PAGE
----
Volume 2, which is the larger of the two books, is a country-by-country compendium of health and health systems information from around the region. It begins with Anguilla, and the regional alphabetical order ends in Venezuela. Each country-section includes a map for those unsure of the exact locations and regional breakdown of Anguilla, Saint Lucia, or any of the 46 countries and territories in the PAHO region. More significantly, each country-study begins with an overview of social, political and economic determinants of health before launching into the country-specific demographics, burden of disease, and health system's response and organization. If looked together, there is a lot of repetition, but from a comparative health systems perspective, there is a lot to glean from this apples-to-apples textual format.

My favourite and perhaps the most interesting chapter in this nation- and territory-based text features the United States-Mexico Border Area, which is the concluding chapter in Volume 2. A long way both from Washington, DC and the District Federal, PAHO has long recognized this area as a distinct region in which the populations on two-sides of the border share more in common with one another than with the rest of either of their nations. The impact of diverse policies and regulations across a border of nearly 2000 miles and a common commitment to achieving health goals, make this the chapter that should be read first in this book or second after exploring the chapter on the health system and status of one's own home country.

Overall, there are plenty of charts, maps, and graphs for the more pictorially inclined in both Volume 1 and 2. To that end, Volume 1 does a fine job of showing the information in a varied but subdued colour scheme. However, the use of only black and shades of blue in the second volume creates limitation and uncertainty in displaying complex information. One example of this shortcoming is the chart on Obesity trends among adults in the United States of America over a ten-year period.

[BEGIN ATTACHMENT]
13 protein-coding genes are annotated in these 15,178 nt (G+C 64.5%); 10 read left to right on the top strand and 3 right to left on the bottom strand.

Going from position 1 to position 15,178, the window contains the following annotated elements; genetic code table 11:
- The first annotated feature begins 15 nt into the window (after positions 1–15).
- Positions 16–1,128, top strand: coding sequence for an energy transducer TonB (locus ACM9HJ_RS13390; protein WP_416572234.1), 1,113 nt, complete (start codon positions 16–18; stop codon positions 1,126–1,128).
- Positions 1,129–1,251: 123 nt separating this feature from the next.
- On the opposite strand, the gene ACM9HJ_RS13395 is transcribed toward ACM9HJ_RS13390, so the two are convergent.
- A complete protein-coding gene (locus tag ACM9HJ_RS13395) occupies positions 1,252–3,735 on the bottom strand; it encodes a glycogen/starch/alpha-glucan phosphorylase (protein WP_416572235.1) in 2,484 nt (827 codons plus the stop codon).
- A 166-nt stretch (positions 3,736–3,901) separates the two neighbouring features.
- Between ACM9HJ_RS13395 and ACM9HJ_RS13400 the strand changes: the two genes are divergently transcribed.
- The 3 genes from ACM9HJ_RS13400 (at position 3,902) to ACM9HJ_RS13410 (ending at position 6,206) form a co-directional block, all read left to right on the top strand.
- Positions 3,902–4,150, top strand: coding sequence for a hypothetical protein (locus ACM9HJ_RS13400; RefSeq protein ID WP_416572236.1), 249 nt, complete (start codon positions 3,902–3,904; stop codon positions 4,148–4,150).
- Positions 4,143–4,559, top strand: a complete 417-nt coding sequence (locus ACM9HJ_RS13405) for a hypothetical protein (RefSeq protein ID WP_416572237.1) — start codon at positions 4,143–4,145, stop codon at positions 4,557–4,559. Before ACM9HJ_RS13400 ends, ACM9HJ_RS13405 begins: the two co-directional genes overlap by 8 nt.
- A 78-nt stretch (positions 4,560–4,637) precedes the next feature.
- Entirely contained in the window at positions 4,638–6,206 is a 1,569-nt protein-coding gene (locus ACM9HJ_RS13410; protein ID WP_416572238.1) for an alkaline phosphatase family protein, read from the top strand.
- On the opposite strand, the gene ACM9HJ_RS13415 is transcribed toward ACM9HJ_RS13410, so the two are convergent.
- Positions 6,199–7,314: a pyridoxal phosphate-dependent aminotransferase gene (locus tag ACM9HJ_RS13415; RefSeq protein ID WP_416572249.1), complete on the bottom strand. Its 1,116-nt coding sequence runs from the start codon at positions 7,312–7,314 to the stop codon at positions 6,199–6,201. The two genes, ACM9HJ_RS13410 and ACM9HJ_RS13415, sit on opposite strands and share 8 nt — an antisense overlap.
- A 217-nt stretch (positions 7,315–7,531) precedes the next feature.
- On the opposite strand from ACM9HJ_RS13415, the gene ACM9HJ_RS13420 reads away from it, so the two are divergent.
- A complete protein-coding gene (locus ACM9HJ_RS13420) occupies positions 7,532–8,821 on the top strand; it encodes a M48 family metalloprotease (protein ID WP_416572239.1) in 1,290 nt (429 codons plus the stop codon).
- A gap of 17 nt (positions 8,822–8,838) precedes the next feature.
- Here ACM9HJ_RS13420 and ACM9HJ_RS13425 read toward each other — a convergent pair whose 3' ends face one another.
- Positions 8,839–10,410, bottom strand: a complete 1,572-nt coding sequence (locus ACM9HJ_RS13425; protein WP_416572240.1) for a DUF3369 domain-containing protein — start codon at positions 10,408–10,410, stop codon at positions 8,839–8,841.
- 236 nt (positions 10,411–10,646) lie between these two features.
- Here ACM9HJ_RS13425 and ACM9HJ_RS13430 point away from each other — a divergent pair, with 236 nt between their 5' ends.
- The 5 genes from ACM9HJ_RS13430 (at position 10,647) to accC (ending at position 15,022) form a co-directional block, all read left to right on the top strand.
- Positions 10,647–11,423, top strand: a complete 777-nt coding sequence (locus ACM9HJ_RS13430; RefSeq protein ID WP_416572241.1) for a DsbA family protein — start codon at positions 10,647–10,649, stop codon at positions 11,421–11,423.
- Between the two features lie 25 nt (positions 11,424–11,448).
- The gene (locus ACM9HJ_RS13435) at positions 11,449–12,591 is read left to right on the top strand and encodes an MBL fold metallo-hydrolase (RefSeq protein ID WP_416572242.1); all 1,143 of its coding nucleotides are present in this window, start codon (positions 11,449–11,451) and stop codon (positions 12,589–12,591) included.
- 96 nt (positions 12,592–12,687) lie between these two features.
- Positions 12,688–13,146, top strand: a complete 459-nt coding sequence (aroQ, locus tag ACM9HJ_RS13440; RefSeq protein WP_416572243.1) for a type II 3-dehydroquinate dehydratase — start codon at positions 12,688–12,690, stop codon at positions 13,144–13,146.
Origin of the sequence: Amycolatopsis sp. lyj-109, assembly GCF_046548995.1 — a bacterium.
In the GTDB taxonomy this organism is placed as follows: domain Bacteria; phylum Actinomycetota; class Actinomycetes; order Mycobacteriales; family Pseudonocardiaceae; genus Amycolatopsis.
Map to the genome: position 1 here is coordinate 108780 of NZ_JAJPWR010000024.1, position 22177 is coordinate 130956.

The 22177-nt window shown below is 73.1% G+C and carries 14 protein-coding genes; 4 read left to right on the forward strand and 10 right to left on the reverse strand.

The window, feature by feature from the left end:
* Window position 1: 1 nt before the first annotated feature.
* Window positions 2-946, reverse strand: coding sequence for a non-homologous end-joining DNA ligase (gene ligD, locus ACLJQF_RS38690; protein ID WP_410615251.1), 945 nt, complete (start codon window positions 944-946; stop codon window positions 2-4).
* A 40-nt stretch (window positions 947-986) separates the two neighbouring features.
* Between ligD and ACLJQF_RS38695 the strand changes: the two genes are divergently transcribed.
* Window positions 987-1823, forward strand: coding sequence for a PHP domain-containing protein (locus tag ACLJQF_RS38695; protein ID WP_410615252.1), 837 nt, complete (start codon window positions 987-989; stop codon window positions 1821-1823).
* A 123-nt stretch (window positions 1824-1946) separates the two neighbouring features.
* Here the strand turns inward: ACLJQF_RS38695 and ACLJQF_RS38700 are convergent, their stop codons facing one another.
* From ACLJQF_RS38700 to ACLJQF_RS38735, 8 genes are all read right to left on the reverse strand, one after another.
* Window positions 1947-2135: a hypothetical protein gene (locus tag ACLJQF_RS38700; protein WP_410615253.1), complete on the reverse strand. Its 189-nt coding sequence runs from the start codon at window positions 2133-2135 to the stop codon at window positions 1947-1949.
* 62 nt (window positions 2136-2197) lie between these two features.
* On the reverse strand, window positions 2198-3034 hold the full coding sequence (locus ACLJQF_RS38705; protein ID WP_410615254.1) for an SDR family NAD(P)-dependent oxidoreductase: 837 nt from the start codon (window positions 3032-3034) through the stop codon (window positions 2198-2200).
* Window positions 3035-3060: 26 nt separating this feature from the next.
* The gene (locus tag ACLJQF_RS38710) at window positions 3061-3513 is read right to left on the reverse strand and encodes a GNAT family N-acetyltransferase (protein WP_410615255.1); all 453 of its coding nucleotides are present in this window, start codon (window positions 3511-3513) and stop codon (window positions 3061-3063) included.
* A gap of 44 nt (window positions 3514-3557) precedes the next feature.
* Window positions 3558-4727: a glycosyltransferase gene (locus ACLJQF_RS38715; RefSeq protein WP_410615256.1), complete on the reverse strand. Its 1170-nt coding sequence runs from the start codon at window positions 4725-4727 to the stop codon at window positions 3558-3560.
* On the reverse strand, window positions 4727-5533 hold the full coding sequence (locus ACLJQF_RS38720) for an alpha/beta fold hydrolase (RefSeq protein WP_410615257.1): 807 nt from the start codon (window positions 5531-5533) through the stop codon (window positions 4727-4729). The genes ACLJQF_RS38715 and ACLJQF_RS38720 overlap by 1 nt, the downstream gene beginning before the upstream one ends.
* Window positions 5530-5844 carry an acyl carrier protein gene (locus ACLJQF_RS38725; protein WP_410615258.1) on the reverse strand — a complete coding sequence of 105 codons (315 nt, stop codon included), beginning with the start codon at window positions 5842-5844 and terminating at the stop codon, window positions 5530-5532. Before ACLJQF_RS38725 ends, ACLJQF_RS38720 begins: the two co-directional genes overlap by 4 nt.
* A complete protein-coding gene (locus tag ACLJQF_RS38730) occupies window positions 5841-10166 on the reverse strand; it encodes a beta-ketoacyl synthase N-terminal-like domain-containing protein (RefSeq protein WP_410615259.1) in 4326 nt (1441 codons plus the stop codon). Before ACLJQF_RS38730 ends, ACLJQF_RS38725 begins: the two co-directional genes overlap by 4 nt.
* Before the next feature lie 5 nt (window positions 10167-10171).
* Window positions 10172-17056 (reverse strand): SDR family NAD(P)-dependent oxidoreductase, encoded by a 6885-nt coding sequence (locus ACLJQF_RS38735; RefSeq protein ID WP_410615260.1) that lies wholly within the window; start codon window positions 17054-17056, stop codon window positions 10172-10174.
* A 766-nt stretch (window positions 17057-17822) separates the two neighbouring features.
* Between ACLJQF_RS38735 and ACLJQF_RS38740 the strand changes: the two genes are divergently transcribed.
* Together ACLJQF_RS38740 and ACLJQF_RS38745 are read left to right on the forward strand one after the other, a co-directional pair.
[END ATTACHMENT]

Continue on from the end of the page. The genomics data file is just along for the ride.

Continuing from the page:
Far from an atavistic throwback to the days of large, dull publications filled with demographic statistics, PAHO's latest Health in the Americas is relevant now and more engaging than ever. Although still overflowing with numbers, figures, and percentages on the expected significant health issues in the region, these volumes have reinvented themselves like the phoenix and, again, it is predicted to change and reappear in 2012 as promised in the Introduction by PAHO Director Mirta Roses Periago. The challenge will be to keep the demographic information up-to-date and available on the Internet and to keep producing excellent volumes that are both relevant and easily accessible in the changing landscape of global health and relevant literature.